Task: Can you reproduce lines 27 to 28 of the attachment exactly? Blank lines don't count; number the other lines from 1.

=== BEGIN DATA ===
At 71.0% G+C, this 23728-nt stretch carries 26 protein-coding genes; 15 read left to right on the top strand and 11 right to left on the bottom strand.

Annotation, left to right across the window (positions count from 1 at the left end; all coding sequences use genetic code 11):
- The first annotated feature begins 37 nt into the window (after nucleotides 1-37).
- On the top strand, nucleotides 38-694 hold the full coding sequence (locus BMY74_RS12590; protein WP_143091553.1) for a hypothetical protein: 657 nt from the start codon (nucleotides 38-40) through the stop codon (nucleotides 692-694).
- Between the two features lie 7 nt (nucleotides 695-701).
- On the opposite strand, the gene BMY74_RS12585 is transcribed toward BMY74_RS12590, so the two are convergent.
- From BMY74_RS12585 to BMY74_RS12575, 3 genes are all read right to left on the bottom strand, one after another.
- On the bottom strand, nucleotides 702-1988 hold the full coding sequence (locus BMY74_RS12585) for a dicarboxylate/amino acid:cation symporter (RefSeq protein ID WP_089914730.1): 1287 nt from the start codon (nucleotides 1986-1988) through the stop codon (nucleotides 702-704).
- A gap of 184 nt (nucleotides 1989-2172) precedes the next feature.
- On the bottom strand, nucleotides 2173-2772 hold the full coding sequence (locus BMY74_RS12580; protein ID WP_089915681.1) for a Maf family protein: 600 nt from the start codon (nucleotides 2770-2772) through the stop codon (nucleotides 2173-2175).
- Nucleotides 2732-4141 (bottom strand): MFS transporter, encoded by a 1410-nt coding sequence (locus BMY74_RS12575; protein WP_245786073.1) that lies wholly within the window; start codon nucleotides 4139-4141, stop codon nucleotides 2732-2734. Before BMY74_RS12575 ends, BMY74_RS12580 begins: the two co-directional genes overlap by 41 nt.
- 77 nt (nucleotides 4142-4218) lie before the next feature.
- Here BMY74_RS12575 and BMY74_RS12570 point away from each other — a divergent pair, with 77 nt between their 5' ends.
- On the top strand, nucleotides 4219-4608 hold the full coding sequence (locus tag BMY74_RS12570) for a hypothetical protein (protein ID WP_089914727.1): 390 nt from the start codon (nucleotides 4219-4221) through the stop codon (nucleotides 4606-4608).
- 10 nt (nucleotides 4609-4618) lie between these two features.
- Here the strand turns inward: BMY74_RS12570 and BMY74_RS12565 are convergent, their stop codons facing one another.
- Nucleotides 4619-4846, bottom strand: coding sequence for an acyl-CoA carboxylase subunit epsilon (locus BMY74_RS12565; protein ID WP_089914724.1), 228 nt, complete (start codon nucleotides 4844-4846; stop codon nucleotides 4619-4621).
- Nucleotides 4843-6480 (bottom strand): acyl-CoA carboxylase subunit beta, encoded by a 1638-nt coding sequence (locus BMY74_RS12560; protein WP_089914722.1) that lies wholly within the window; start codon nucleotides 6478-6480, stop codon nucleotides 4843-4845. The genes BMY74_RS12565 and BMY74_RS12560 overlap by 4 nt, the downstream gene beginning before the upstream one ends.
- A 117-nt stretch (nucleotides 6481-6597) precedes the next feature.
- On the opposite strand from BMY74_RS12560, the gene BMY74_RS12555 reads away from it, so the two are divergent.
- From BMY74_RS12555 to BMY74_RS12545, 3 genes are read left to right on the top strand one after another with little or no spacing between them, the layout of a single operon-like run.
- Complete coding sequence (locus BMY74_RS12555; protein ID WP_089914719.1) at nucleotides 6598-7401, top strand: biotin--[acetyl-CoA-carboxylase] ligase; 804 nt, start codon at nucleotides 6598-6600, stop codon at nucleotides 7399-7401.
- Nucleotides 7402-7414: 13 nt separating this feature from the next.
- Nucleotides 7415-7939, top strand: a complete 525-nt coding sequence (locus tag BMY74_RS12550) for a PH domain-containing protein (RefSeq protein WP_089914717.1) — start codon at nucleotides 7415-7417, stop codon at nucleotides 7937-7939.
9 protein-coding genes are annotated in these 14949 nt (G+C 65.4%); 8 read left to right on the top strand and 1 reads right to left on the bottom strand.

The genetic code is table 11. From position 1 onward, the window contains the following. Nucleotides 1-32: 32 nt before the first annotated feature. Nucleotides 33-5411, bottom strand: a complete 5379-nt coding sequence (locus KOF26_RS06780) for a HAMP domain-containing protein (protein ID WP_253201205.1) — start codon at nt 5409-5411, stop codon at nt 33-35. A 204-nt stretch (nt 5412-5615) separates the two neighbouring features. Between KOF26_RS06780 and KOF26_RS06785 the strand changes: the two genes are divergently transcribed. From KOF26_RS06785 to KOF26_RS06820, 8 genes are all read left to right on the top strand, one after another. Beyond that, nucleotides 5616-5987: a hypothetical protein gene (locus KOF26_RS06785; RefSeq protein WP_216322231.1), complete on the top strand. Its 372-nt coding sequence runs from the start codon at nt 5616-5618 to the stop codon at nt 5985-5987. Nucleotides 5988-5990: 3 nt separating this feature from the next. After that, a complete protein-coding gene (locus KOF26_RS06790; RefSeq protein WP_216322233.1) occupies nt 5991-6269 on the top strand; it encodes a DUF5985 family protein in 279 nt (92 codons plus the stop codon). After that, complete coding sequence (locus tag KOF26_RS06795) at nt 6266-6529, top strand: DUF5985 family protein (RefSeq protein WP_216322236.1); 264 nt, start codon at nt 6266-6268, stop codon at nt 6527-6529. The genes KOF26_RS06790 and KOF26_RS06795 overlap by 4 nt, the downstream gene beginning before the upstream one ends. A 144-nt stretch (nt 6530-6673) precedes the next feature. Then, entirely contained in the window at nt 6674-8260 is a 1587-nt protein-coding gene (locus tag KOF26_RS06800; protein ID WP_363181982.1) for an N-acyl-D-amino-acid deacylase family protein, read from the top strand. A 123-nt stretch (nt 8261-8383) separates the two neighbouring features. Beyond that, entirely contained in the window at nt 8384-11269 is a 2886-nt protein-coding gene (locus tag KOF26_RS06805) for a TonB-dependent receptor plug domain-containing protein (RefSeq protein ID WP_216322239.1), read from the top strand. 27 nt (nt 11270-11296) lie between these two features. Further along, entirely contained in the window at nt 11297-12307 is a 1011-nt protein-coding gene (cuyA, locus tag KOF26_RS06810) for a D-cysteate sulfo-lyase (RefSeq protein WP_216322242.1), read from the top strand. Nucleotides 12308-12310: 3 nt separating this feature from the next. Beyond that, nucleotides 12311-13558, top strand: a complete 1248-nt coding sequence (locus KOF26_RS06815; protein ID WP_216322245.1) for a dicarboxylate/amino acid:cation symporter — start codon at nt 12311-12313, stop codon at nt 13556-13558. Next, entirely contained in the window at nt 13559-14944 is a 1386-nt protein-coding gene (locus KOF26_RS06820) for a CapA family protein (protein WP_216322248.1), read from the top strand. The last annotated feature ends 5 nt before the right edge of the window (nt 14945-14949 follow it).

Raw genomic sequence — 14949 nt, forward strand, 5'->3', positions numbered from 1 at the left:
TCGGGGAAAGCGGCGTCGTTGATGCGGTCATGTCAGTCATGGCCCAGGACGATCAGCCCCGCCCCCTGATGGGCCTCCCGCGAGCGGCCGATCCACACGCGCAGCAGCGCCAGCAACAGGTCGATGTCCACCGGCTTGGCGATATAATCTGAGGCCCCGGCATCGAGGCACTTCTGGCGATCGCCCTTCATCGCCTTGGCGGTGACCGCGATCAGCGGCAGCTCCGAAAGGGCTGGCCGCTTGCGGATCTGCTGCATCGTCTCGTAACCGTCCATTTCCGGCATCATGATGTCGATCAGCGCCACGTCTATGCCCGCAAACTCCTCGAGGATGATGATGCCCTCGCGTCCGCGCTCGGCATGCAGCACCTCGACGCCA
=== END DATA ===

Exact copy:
Raw genomic sequence — 14949 nt, forward strand, 5'->3', positions numbered from 1 at the left:
TCGGGGAAAGCGGCGTCGTTGATGCGGTCATGTCAGTCATGGCCCAGGACGATCAGCCCCGCCCCCTGATGGGCCTCCCGCGAGCGGCCGATCCACACGCGCAGCAGCGCCAGCAACAGGTCGATGTCCACCGGCTTGGCGATATAATCTGAGGCCCCGGCATCGAGGCACTTCTGGCGATCGCCCTTCATCGCCTTGGCGGTGACCGCGATCAGCGGCAGCTCCGAAAGGGCTGGCCGCTTGCGGATCTGCTGCATCGTCTCGTAACCGTCCATTTCCGGCATCATGATGTCGATCAGCGCCACGTCTATGCCCGCAAACTCCTCGAGGATGATGATGCCCTCGCGTCCGCGCTCGGCATGCAGCACCTCGACGCCA